Change search
CiteExportLink to record
Permanent link

Direct link
Cite
Citation style
  • apa
  • ieee
  • modern-language-association-8th-edition
  • vancouver
  • Other style
More styles
Language
  • de-DE
  • en-GB
  • en-US
  • fi-FI
  • nn-NO
  • nn-NB
  • sv-SE
  • Other locale
More languages
Output format
  • html
  • text
  • asciidoc
  • rtf
Reanalysing glacier mass balance measurement series
Show others and affiliations
2013 (English)In: The Cryosphere, ISSN 1994-0416, E-ISSN 1994-0424, Vol. 7, no 4, p. 1227-1245Article in journal (Refereed) Published
Abstract [en]

Glacier-wide mass balance has been measured for more than sixty years and is widely used as an indicator of climate change and to assess the glacier contribution to runoff and sea level rise. Until recently, comprehensive uncertainty assessments have rarely been carried out and mass balance data have often been applied using rough error estimation or without consideration of errors. In this study, we propose a framework for reanalysing glacier mass balance series that includes conceptual and statistical toolsets for assessment of random and systematic errors, as well as for validation and calibration (if necessary) of the glaciological with the geodetic balance results. We demonstrate the usefulness and limitations of the proposed scheme, drawing on an analysis that comprises over 50 recording periods for a dozen glaciers, and we make recommendations to investigators and users of glacier mass balance data. Reanalysing glacier mass balance series needs to become a standard procedure for every monitoring programme to improve data quality, including reliable uncertainty estimates.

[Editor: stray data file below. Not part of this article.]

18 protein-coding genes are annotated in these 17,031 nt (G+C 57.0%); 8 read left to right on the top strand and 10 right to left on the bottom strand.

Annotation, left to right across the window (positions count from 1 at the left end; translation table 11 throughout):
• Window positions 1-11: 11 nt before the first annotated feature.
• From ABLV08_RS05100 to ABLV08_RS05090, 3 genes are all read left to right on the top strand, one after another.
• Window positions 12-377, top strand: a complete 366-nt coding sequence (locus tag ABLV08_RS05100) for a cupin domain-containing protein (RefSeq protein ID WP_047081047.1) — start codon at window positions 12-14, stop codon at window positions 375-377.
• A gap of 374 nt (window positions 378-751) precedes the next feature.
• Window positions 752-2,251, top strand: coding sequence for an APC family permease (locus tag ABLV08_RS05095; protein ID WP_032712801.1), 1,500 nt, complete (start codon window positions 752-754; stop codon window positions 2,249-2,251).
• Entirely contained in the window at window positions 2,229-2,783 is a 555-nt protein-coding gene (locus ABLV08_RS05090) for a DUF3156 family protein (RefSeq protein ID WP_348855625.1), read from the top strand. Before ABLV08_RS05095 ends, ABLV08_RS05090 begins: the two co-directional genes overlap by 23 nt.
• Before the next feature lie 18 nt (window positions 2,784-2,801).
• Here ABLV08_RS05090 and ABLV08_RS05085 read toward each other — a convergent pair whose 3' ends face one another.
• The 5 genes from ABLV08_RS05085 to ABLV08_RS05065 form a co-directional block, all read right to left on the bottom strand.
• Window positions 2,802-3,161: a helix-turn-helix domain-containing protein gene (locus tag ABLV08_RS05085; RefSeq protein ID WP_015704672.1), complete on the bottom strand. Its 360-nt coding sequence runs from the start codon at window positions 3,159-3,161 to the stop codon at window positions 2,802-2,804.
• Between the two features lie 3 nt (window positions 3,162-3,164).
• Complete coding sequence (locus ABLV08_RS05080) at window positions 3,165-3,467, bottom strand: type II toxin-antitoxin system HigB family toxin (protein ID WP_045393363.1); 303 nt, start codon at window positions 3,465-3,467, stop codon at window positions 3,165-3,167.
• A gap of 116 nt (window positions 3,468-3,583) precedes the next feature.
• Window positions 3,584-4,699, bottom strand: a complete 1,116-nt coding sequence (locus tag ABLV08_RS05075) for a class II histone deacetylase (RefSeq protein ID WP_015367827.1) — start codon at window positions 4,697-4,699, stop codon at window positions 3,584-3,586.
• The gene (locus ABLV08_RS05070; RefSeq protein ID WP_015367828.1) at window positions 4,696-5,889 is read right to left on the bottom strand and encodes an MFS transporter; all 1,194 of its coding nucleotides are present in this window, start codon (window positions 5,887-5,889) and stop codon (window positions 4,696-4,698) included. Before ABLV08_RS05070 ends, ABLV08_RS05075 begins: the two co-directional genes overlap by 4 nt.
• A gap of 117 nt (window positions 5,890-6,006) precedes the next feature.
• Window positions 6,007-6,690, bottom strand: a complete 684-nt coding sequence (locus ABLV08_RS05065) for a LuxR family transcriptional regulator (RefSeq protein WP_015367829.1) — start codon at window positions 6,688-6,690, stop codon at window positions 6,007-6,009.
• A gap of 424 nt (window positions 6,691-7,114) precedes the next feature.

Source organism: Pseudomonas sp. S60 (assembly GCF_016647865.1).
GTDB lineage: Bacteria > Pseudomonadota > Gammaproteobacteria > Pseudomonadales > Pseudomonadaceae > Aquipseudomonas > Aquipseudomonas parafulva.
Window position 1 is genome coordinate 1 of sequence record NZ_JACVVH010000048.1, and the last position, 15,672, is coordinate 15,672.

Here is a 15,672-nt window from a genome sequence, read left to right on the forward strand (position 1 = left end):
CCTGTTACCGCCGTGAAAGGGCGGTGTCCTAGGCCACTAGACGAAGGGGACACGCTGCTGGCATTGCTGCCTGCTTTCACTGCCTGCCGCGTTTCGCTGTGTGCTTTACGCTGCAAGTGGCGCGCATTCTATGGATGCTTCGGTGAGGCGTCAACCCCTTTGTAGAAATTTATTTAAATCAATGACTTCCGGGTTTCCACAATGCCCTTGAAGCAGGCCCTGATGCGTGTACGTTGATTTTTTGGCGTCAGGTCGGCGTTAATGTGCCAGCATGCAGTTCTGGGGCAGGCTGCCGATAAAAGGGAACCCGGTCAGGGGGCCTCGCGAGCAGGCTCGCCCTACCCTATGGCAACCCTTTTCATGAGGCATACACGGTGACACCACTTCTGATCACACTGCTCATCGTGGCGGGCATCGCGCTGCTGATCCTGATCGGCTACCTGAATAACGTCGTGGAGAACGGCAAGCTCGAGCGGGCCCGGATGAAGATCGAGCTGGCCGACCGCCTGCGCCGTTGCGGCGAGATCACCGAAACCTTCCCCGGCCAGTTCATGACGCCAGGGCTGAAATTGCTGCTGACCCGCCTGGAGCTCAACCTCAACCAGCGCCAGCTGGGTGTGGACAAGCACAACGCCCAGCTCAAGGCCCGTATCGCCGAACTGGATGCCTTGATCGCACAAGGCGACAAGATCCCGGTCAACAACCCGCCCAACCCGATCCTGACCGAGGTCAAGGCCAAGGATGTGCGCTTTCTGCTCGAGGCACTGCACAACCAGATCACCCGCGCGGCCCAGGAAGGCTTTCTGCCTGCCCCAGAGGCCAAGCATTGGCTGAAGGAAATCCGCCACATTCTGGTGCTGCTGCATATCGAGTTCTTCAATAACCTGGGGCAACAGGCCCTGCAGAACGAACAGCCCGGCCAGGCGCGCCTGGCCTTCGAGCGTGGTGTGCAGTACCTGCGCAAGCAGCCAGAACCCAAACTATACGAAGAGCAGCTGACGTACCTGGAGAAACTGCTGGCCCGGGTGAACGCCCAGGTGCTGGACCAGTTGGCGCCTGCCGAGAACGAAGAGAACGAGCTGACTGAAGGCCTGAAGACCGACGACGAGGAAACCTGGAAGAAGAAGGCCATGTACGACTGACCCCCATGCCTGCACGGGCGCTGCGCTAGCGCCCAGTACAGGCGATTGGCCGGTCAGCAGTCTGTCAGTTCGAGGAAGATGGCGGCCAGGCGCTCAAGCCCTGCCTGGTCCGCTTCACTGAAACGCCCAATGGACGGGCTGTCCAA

Place, publisher, year, edition, pages
2013. Vol. 7, no 4, p. 1227-1245
National Category
Geosciences, Multidisciplinary Physical Geography
Research subject
Physical Geography
Identifiers
URN: urn:nbn:se:su:diva-94196DOI: 10.5194/tc-7-1227-2013ISI: 000323985700015OAI: oai:DiVA.org:su-94196DiVA, id: diva2:652416
Note

AuthorCount:17

Available from: 2013-09-30 Created: 2013-09-30 Last updated: 2020-01-23Bibliographically approved
In thesis
1. Studies in Glacier Mass Balance: Measurement and its errors
Open this publication in new window or tab >>Studies in Glacier Mass Balance: Measurement and its errors
2018 (English)Doctoral thesis, comprehensive summary (Other academic)
Abstract [en]